Discussion: Pelvic nodal metastasis was less likely to be detected by FDG-PET in patients with early stage adenocarcinoma than with squamous carcinoma.
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http://dx.doi.org/10.1136/ijgc-2019-000528DOI Listing
http://www.ncbi.nlm.nih.gov/pmc/articles/PMC6984174PMC
November 2019

Concurrent chemoradiation for cervical cancer: Comparison of LDR and HDR brachytherapy.

Brachytherapy 2019 May - Jun;18(3):353-360. Epub 2019 Apr 7.

Mallinckrodt Institute of Radiology, St. Louis, MO. Electronic address:

Purpose: To compare clinical outcomes between low-dose-rate (LDR) brachytherapy and high-dose-rate (HDR) brachytherapy for cervical cancer patients.

Methods And Materials: All consecutive newly diagnosed cervical cancer patients undergoing pretreatment 18-fluorodeoxyglucose positron emission tomography imaging and treated with curative-intent definitive chemoradiation from 1997 to 2016 at a U.S. academic center were included. Brachytherapy boost was LDR or HDR 2D treatment planning from 1997 to 2005 and HDR with MR-based 3D planning from 2005 to 2016. Local control (LC), cancer-specific survival (CSS), and late bowel/bladder complications were evaluated.

Results: Tumor stages were International Federation of Gynecology and Obstetrics IB1-IIB (n = 457; 75%) and III-IVA (n = 152; 25%). Brachytherapy was LDR for 104 patients and HDR for 505 patients. Concurrent weekly cisplatin was administered to 536 patients (88%). With median followup of 9.4 years, there was no difference in LC (p = 0.24) or CSS (p = 0.50) between LDR and HDR brachytherapy. Cox multivariable regression showed that only International Federation of Gynecology and Obstetrics stage III-IVA (HR=2.4, p = 0.004) was associated with worse LC. A propensity-matched cohort (90 LDR vs. 90 HDR) was created, and the 5-year LC rates were 88% LDR and 82% HDR, p = 0.26; 5-year CSS rates were 66% LDR and 58% HDR, p = 0.19; 5-year grade ≥3 bowel/bladder toxicities were 23% LDR and 16% HDR, p = 0.44. For all patients, the 5-year late toxicity in stage III-IVA patients was higher with LDR 47% vs. HDR 15%, p = 0.03, with no difference in LC, 86% and 75%, respectively (p = 0.09).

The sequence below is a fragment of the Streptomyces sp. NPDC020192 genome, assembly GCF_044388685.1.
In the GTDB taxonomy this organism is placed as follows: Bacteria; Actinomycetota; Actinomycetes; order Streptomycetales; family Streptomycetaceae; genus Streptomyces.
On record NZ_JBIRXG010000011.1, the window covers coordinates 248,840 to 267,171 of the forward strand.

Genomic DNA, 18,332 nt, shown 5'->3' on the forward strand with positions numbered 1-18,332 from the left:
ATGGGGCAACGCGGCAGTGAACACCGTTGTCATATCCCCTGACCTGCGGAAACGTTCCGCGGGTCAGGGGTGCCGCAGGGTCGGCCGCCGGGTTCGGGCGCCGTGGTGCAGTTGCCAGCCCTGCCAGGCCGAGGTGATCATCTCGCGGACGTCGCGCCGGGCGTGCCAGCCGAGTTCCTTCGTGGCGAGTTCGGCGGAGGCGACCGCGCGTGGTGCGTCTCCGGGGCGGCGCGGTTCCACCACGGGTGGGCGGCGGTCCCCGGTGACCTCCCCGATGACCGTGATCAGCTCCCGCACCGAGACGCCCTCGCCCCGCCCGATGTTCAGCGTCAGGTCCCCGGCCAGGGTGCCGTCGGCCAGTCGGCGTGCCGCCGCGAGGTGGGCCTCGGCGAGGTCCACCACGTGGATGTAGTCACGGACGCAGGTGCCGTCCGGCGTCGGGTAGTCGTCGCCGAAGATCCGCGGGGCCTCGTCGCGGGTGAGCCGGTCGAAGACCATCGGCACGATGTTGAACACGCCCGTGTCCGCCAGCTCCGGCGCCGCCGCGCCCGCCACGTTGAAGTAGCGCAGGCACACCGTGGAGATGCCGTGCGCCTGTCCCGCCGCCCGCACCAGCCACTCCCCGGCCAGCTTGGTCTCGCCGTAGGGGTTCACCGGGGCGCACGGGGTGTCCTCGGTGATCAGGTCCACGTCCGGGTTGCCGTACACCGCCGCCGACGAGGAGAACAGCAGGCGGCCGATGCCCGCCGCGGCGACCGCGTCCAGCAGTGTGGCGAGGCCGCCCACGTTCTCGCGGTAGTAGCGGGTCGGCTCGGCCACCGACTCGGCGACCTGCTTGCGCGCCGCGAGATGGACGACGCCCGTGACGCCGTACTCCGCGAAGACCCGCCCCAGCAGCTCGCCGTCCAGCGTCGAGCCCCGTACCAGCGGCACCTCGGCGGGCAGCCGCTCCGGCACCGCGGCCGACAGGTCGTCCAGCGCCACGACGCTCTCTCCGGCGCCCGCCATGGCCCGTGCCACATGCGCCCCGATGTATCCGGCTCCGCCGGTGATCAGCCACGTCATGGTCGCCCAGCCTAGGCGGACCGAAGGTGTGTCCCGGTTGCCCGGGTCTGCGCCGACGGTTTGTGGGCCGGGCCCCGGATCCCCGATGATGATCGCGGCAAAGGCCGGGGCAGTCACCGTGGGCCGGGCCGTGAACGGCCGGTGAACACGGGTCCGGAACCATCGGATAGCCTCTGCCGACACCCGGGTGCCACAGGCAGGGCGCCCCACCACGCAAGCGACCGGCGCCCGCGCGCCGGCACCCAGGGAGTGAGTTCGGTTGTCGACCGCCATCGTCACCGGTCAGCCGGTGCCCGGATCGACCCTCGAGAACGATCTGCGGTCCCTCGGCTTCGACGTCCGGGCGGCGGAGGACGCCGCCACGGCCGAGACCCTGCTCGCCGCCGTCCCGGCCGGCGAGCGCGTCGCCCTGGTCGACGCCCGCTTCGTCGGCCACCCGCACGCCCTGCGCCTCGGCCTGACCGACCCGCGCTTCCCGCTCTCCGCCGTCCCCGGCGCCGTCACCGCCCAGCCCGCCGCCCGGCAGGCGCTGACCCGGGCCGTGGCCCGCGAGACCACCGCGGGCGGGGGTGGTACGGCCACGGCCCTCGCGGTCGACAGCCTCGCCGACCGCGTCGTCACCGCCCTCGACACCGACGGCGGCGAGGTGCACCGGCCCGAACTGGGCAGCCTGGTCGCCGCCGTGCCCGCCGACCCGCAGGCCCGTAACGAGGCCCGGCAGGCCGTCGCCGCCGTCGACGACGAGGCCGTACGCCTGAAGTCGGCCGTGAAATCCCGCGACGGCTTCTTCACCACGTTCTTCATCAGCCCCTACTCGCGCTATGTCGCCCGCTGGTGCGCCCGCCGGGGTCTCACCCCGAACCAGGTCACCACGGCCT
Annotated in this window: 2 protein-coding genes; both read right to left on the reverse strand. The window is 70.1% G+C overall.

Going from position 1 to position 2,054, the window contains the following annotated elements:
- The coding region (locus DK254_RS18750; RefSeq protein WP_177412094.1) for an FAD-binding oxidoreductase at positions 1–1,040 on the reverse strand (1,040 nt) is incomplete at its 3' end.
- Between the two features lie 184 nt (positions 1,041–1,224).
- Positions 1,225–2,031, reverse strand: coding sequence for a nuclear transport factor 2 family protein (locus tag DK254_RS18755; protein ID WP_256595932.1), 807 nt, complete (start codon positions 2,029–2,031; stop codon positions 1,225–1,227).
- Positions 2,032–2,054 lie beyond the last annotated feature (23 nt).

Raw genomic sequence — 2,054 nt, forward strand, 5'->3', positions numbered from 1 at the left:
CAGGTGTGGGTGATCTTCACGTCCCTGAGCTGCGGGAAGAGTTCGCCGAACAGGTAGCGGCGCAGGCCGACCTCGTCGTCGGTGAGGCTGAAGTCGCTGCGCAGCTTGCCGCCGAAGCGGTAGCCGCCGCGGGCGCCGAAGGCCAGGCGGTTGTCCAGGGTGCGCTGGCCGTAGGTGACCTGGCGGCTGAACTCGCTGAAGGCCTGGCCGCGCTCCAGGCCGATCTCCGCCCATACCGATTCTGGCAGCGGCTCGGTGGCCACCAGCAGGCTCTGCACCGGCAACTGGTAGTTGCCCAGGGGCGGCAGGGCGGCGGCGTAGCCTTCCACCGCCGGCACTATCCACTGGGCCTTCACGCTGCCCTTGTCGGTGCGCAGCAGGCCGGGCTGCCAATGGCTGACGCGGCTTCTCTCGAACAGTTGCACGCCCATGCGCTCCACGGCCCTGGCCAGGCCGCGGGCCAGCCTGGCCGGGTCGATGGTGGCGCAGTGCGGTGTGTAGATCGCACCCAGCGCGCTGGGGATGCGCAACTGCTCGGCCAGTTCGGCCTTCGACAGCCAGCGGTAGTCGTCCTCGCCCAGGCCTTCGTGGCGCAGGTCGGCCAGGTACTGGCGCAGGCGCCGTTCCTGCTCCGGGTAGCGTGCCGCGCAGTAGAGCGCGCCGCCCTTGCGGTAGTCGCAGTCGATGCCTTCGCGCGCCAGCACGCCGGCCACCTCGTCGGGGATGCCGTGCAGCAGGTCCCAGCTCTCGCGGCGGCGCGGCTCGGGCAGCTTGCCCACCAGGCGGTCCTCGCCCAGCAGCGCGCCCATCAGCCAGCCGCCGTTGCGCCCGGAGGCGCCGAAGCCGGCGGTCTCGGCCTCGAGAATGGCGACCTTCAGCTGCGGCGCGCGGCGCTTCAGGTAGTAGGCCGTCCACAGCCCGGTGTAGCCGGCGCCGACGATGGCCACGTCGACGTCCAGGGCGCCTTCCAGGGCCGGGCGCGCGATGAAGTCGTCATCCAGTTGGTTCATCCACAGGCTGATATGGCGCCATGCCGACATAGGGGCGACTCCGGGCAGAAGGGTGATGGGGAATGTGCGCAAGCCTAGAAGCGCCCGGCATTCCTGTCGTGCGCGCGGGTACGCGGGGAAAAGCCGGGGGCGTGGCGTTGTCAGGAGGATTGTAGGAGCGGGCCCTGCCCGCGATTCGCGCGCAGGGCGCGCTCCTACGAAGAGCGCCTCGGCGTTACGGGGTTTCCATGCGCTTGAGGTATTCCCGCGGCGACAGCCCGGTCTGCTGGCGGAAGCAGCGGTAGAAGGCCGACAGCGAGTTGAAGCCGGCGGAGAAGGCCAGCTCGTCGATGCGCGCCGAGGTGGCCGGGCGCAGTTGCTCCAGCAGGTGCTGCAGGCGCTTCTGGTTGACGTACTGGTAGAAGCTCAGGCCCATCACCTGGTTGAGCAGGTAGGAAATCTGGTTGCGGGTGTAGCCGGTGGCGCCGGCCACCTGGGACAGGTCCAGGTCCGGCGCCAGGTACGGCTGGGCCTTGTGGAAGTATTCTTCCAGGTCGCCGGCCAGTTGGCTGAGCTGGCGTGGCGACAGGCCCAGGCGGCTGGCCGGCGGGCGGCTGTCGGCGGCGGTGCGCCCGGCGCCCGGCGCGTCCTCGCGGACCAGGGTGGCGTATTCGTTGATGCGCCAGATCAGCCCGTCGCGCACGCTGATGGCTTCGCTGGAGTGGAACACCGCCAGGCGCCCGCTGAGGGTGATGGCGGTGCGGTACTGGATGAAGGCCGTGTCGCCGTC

Conclusions: There was no difference in LC with either LDR or HDR brachytherapy. The late complication rate was reduced with HDR and 3D-planned brachytherapy compared to LDR and 2D-planned brachytherapy.
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http://dx.doi.org/10.1016/j.brachy.2018.11.008DOI Listing
http://www.ncbi.nlm.nih.gov/pmc/articles/PMC7477730PMC
December 2019

Clinical outcomes after isolated pelvic failure in cervical cancer patients treated with definitive radiation.

Gynecol Oncol 2019 06 21;153(3):530-534. Epub 2019 Mar 21.

Department of Radiation Oncology, Washington University School of Medicine, United States of America. Electronic address:

Purpose: To describe clinical outcomes in patients with isolated pelvic failures after definitive radiation treatment for cervical cancer.